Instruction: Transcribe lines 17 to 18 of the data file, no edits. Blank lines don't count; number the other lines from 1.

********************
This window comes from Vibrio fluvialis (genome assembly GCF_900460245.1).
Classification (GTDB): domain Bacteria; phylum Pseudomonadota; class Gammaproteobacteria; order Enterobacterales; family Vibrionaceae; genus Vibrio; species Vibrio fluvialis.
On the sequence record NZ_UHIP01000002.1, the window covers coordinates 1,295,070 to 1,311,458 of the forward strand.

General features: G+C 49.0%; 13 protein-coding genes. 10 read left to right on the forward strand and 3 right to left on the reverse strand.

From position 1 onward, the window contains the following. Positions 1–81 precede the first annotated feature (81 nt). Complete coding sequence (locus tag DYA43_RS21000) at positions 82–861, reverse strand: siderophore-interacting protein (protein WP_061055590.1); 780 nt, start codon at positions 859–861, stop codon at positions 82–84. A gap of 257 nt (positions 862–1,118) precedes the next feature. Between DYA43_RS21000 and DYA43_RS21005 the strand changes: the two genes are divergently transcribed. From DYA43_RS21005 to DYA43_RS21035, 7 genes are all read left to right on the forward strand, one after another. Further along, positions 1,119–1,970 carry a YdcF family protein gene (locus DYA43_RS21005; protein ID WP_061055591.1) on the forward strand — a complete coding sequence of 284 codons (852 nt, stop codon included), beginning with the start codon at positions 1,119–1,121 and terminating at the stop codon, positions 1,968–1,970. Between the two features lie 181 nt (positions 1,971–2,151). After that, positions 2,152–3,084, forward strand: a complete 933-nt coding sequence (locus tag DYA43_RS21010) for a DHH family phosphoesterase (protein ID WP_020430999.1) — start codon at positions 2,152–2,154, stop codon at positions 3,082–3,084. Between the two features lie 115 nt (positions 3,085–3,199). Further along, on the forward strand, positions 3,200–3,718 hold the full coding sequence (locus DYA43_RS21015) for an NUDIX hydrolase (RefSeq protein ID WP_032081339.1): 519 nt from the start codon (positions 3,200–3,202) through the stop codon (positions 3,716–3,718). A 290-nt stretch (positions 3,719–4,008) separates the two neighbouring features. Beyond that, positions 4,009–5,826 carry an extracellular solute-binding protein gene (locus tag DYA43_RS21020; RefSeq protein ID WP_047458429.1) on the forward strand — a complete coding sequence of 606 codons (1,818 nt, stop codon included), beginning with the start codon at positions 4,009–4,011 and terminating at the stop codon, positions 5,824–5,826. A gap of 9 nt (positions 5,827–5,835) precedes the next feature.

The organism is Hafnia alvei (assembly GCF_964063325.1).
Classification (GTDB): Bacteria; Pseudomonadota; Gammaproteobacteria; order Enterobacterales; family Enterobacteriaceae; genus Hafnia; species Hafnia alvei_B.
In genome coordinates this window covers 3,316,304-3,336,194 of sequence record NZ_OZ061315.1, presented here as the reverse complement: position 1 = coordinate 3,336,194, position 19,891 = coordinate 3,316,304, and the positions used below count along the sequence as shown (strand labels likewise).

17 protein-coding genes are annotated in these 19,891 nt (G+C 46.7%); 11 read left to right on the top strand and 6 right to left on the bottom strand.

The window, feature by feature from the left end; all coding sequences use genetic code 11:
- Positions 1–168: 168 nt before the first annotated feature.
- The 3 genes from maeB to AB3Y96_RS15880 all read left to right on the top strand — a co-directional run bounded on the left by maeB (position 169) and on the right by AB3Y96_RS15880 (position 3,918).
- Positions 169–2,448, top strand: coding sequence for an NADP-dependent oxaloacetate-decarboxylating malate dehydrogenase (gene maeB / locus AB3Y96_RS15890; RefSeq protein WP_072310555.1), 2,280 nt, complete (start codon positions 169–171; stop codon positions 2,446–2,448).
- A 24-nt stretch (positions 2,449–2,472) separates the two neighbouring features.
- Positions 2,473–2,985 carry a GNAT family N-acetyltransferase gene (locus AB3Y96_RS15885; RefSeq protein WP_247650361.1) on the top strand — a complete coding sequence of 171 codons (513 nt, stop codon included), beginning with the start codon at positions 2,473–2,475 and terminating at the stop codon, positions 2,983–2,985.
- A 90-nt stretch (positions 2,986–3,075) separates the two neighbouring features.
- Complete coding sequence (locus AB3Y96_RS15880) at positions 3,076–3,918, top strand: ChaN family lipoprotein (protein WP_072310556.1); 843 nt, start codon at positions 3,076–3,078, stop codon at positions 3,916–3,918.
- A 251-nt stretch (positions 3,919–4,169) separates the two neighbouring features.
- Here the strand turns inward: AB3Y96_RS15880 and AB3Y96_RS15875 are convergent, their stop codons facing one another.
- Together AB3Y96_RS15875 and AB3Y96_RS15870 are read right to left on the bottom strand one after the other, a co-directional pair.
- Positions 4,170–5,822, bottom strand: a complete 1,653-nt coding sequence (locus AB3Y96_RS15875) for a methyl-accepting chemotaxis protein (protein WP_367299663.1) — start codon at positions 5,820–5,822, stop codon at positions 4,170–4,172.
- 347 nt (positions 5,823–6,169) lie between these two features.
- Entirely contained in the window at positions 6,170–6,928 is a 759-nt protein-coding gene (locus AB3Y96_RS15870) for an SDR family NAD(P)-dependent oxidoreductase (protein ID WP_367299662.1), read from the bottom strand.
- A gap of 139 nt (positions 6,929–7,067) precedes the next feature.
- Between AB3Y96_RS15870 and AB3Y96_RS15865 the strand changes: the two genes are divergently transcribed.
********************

- Complete coding sequence (locus AB3Y96_RS15880) at positions 3,076–3,918, top strand: ChaN family lipoprotein (protein WP_072310556.1); 843 nt, start codon at positions 3,076–3,078, stop codon at positions 3,916–3,918.
- A 251-nt stretch (positions 3,919–4,169) separates the two neighbouring features.